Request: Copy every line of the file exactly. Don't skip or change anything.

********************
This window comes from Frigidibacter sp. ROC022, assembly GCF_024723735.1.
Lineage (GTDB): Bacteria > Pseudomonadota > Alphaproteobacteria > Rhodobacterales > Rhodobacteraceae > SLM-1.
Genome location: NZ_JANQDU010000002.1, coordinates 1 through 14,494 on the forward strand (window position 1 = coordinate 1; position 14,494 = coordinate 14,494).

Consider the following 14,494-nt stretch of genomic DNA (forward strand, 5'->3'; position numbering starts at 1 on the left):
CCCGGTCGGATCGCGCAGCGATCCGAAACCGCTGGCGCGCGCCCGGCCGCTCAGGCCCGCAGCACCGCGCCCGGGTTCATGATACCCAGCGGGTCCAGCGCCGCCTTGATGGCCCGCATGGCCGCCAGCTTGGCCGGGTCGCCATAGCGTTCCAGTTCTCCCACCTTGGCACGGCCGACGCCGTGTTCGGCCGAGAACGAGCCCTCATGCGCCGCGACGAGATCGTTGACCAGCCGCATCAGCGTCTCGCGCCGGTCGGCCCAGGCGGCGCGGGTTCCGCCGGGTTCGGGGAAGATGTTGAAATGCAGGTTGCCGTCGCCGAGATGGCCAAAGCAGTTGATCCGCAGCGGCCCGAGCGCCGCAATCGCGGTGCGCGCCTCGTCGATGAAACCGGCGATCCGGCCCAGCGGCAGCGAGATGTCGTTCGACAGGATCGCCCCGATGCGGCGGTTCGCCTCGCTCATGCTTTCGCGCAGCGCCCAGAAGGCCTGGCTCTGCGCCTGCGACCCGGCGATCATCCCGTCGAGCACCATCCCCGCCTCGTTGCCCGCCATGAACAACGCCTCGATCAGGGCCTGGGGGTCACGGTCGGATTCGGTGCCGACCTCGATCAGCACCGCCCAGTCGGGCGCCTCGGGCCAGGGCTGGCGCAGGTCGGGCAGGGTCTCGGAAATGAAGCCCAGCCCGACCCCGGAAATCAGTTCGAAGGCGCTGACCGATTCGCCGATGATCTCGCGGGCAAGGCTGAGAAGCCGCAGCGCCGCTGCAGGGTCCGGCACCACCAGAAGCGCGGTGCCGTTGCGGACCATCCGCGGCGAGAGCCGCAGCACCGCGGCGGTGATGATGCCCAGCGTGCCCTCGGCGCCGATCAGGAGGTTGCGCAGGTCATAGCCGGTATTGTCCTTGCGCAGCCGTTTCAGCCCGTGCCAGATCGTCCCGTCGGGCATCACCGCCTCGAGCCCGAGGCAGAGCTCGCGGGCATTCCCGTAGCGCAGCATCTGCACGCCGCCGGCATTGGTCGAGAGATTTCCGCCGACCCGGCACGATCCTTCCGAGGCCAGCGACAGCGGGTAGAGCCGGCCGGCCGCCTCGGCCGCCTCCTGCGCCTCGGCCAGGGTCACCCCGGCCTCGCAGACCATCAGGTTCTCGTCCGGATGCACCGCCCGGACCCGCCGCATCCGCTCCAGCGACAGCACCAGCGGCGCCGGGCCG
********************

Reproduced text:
This window comes from Frigidibacter sp. ROC022, assembly GCF_024723735.1.
Lineage (GTDB): Bacteria > Pseudomonadota > Alphaproteobacteria > Rhodobacterales > Rhodobacteraceae > SLM-1.
Genome location: NZ_JANQDU010000002.1, coordinates 1 through 14,494 on the forward strand (window position 1 = coordinate 1; position 14,494 = coordinate 14,494).

Consider the following 14,494-nt stretch of genomic DNA (forward strand, 5'->3'; position numbering starts at 1 on the left):
CCCGGTCGGATCGCGCAGCGATCCGAAACCGCTGGCGCGCGCCCGGCCGCTCAGGCCCGCAGCACCGCGCCCGGGTTCATGATACCCAGCGGGTCCAGCGCCGCCTTGATGGCCCGCATGGCCGCCAGCTTGGCCGGGTCGCCATAGCGTTCCAGTTCTCCCACCTTGGCACGGCCGACGCCGTGTTCGGCCGAGAACGAGCCCTCATGCGCCGCGACGAGATCGTTGACCAGCCGCATCAGCGTCTCGCGCCGGTCGGCCCAGGCGGCGCGGGTTCCGCCGGGTTCGGGGAAGATGTTGAAATGCAGGTTGCCGTCGCCGAGATGGCCAAAGCAGTTGATCCGCAGCGGCCCGAGCGCCGCAATCGCGGTGCGCGCCTCGTCGATGAAACCGGCGATCCGGCCCAGCGGCAGCGAGATGTCGTTCGACAGGATCGCCCCGATGCGGCGGTTCGCCTCGCTCATGCTTTCGCGCAGCGCCCAGAAGGCCTGGCTCTGCGCCTGCGACCCGGCGATCATCCCGTCGAGCACCATCCCCGCCTCGTTGCCCGCCATGAACAACGCCTCGATCAGGGCCTGGGGGTCACGGTCGGATTCGGTGCCGACCTCGATCAGCACCGCCCAGTCGGGCGCCTCGGGCCAGGGCTGGCGCAGGTCGGGCAGGGTCTCGGAAATGAAGCCCAGCCCGACCCCGGAAATCAGTTCGAAGGCGCTGACCGATTCGCCGATGATCTCGCGGGCAAGGCTGAGAAGCCGCAGCGCCGCTGCAGGGTCCGGCACCACCAGAAGCGCGGTGCCGTTGCGGACCATCCGCGGCGAGAGCCGCAGCACCGCGGCGGTGATGATGCCCAGCGTGCCCTCGGCGCCGATCAGGAGGTTGCGCAGGTCATAGCCGGTATTGTCCTTGCGCAGCCGTTTCAGCCCGTGCCAGATCGTCCCGTCGGGCATCACCGCCTCGAGCCCGAGGCAGAGCTCGCGGGCATTCCCGTAGCGCAGCATCTGCACGCCGCCGGCATTGGTCGAGAGATTTCCGCCGACCCGGCACGATCCTTCCGAGGCCAGCGACAGCGGGTAGAGCCGGCCGGCCGCCTCGGCCGCCTCCTGCGCCTCGGCCAGGGTCACCCCGGCCTCGCAGACCATCAGGTTCTCGTCCGGATGCACCGCCCGGACCCGCCGCATCCGCTCCAGCGACAGCACCAGCGGCGCCGGGCCG